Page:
Room for improvement in trans health care in B.C., activist says
Ian Holliday, CTV News Vancouver
Published Thursday, October 10, 2019 8:33PM PDT
Last Updated Thursday, October 10, 2019 8:40PM PDT
VANCOUVER - Lauren Sundstrom can laugh about it now, but at the time it was happening, it was embarrassing.
"I had gone to this clinic previously, I guess, as a child, and so when I gave them my care card number, they pulled me up in the system as my old name and my old gender," Sundstrom said.
Sundstrom is transgender, and she says her recent experience at a health clinic in Vancouver is too common for people like her.
"The person at the desk meant well, but she basically announced to the whole room that my gender was wrong in the system," Sundstrom told CTV News Vancouver. "While I do carry the label of activist -- I'm proud of being trans, I carry no shame about it whatsoever -- sometimes when you're wanting to get treated for a sickness or whatever is going on with your body, you don't want that being announced to the whole waiting room."
"There's moments for activism and there's moments where you kind of just want to keep your privacy," she added.
Sundstrom is 30, but she started transitioning when she was 16. Her health care card and her records with British Columbia's Medical Services Plan have been updated to show the correct name and gender, but she finds she still deals with what she calls "residual weirdness" around identification when trying to access health care.
As an example, Sundstrom pointed to another experience she had a few years ago. She went to a Metro Vancouver hospital emergency room in a lot of pain, and the person who checked her in printed her wristband with her old name and gender on it, even though her care card had the correct information.
"Why is it up to me to make sure that my name and my gender are right on my charts? That's ridiculous," Sundstrom said. "Nobody even thinks to double-check these things, and it's just -- it's incredibly frustrating to have to advocate for myself when I'm in those situations."
The reason for the discrepancies between official provincial records that have the correct name and gender for trans patients and records at clinics and hospitals that may not comes down to technology, according to the provincial Ministry of Health.
"The B.C. Ministry of Health maintains a central patient identification database which contains information on all people in the publicly-funded health system in British Columbia," the ministry said in a statement. "However, the way information is transferred from PharmaNet to point-of-service systems in hospitals, clinics and pharmacies is run by various third-party software and there are sometimes functionality issues with these technologies."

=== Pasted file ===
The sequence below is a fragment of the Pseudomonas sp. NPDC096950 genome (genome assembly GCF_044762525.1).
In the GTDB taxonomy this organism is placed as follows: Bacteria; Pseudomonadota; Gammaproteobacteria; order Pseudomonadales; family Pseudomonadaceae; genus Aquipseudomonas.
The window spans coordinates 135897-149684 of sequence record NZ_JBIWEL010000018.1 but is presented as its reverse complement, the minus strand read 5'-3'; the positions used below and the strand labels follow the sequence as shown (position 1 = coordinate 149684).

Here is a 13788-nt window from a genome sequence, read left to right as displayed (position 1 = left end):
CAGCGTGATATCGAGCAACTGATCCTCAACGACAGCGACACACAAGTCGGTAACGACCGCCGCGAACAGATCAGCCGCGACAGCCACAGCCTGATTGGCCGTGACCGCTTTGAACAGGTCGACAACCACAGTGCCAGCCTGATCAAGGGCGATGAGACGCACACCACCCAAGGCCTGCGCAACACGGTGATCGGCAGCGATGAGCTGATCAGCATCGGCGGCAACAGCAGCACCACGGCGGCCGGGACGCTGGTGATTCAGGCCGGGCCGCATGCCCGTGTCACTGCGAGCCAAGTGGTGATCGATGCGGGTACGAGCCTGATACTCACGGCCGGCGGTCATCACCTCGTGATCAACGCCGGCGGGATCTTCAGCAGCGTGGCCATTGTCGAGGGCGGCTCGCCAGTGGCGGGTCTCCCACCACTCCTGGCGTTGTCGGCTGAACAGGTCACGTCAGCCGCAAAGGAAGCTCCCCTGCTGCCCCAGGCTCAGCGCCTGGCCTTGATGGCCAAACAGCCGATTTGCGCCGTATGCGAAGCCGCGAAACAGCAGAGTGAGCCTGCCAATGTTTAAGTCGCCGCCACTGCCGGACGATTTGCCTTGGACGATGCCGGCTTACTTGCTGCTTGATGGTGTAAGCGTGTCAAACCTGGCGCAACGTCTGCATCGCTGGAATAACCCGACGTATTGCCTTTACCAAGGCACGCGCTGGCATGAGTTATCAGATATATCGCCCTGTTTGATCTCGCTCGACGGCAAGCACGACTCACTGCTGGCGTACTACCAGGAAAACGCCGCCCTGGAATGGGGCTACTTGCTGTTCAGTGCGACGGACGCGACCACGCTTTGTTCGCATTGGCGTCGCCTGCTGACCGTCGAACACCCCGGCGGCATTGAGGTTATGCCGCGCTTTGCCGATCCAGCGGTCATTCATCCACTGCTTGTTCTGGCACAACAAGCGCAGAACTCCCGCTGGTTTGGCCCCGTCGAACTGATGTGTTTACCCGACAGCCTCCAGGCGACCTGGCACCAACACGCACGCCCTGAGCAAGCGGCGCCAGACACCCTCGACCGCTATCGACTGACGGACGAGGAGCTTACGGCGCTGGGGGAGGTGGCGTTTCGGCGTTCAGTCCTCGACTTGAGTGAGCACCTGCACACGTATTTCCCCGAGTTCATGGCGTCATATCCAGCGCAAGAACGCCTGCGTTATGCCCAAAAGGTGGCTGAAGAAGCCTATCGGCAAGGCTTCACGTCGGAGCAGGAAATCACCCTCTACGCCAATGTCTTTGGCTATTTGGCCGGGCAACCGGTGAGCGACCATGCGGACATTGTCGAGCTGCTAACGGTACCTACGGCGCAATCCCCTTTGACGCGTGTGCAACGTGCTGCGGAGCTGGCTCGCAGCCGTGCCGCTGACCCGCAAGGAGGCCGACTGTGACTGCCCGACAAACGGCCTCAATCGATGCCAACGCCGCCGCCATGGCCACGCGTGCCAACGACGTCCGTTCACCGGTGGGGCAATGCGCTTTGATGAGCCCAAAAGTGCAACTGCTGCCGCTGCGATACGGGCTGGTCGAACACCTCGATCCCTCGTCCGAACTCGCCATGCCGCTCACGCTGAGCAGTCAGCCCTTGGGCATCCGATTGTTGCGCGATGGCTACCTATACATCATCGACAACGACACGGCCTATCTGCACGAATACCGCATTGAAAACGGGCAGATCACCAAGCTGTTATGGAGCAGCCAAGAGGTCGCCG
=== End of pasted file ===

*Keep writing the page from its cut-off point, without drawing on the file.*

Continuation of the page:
The ministry also pointed to the work it has done to improve trans health care in the province in recent years, noting that B.C. recently became the first province in Western Canada to offer lower-body gender-affirming surgeries.
Additionally, British Columbia saw 234 gender-affirming chest and breast augmentation surgeries completed between January and August of this year, the ministry said.
To address Sundstrom's concern that health care workers aren't aware of or thinking about these issues, the ministry pointed to training programs it offers.
"Trans Care BC offers online cultural safety training that includes ways to respectfully ask and collect demographic information that considers the needs of gender diverse patients," the ministry said. "Since the program launched, there have been more than 100 in-person workshops and webinars have been presented by Trans Care BC and more than 4,350 participants across all five health regions in the province."
Sundstrom said she recognizes that B.C. has a "fairly robust" trans health care program, but added that there are still significant gaps in what's covered.
She pointed to electrolysis or laser hair removal, prescription coverage for hormones and facial feminization surgery as areas where the province could be doing better for trans people.
"We really need to get away from this idea that genital surgery is the transitional surgery and what makes a person a 'man' or a 'woman,'" she said. "We know that's not true. And we know that different trans people require different transitional services … I'm thankful for what we do have, and I know that we are better than some other provinces, but as far as trans health care goes globally, really, we could always be doing better."